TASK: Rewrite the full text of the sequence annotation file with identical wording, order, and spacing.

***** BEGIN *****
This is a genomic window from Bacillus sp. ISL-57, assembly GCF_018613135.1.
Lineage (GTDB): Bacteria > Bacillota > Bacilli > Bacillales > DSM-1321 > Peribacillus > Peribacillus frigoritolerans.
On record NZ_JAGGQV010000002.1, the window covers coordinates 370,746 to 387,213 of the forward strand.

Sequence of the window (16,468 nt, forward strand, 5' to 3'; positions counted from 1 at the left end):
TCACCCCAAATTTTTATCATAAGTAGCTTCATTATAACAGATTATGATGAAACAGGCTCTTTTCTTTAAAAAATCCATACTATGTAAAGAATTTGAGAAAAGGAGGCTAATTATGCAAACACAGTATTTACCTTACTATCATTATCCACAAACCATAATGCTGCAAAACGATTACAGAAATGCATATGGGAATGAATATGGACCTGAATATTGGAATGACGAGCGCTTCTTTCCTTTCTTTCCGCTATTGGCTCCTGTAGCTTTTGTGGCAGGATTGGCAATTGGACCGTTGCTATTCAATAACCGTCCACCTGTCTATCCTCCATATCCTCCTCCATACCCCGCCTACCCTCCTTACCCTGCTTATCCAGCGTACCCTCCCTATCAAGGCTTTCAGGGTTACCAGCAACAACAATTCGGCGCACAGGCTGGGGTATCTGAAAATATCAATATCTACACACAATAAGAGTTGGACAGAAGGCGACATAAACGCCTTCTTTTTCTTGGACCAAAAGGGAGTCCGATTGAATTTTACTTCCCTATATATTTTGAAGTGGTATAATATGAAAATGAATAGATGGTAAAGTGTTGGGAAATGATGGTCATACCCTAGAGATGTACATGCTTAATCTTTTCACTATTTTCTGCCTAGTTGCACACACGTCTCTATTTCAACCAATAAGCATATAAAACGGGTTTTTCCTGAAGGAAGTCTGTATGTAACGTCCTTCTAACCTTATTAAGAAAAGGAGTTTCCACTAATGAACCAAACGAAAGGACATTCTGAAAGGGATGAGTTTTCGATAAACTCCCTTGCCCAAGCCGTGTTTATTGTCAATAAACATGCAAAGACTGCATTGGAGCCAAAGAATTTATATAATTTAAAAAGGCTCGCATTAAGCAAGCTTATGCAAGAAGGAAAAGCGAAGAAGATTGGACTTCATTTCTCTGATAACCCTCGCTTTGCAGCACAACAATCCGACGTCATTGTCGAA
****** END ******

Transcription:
This is a genomic window from Bacillus sp. ISL-57, assembly GCF_018613135.1.
Lineage (GTDB): Bacteria > Bacillota > Bacilli > Bacillales > DSM-1321 > Peribacillus > Peribacillus frigoritolerans.
On record NZ_JAGGQV010000002.1, the window covers coordinates 370,746 to 387,213 of the forward strand.

Sequence of the window (16,468 nt, forward strand, 5' to 3'; positions counted from 1 at the left end):
TCACCCCAAATTTTTATCATAAGTAGCTTCATTATAACAGATTATGATGAAACAGGCTCTTTTCTTTAAAAAATCCATACTATGTAAAGAATTTGAGAAAAGGAGGCTAATTATGCAAACACAGTATTTACCTTACTATCATTATCCACAAACCATAATGCTGCAAAACGATTACAGAAATGCATATGGGAATGAATATGGACCTGAATATTGGAATGACGAGCGCTTCTTTCCTTTCTTTCCGCTATTGGCTCCTGTAGCTTTTGTGGCAGGATTGGCAATTGGACCGTTGCTATTCAATAACCGTCCACCTGTCTATCCTCCATATCCTCCTCCATACCCCGCCTACCCTCCTTACCCTGCTTATCCAGCGTACCCTCCCTATCAAGGCTTTCAGGGTTACCAGCAACAACAATTCGGCGCACAGGCTGGGGTATCTGAAAATATCAATATCTACACACAATAAGAGTTGGACAGAAGGCGACATAAACGCCTTCTTTTTCTTGGACCAAAAGGGAGTCCGATTGAATTTTACTTCCCTATATATTTTGAAGTGGTATAATATGAAAATGAATAGATGGTAAAGTGTTGGGAAATGATGGTCATACCCTAGAGATGTACATGCTTAATCTTTTCACTATTTTCTGCCTAGTTGCACACACGTCTCTATTTCAACCAATAAGCATATAAAACGGGTTTTTCCTGAAGGAAGTCTGTATGTAACGTCCTTCTAACCTTATTAAGAAAAGGAGTTTCCACTAATGAACCAAACGAAAGGACATTCTGAAAGGGATGAGTTTTCGATAAACTCCCTTGCCCAAGCCGTGTTTATTGTCAATAAACATGCAAAGACTGCATTGGAGCCAAAGAATTTATATAATTTAAAAAGGCTCGCATTAAGCAAGCTTATGCAAGAAGGAAAAGCGAAGAAGATTGGACTTCATTTCTCTGATAACCCTCGCTTTGCAGCACAACAATCCGACGTCATTGTCGAA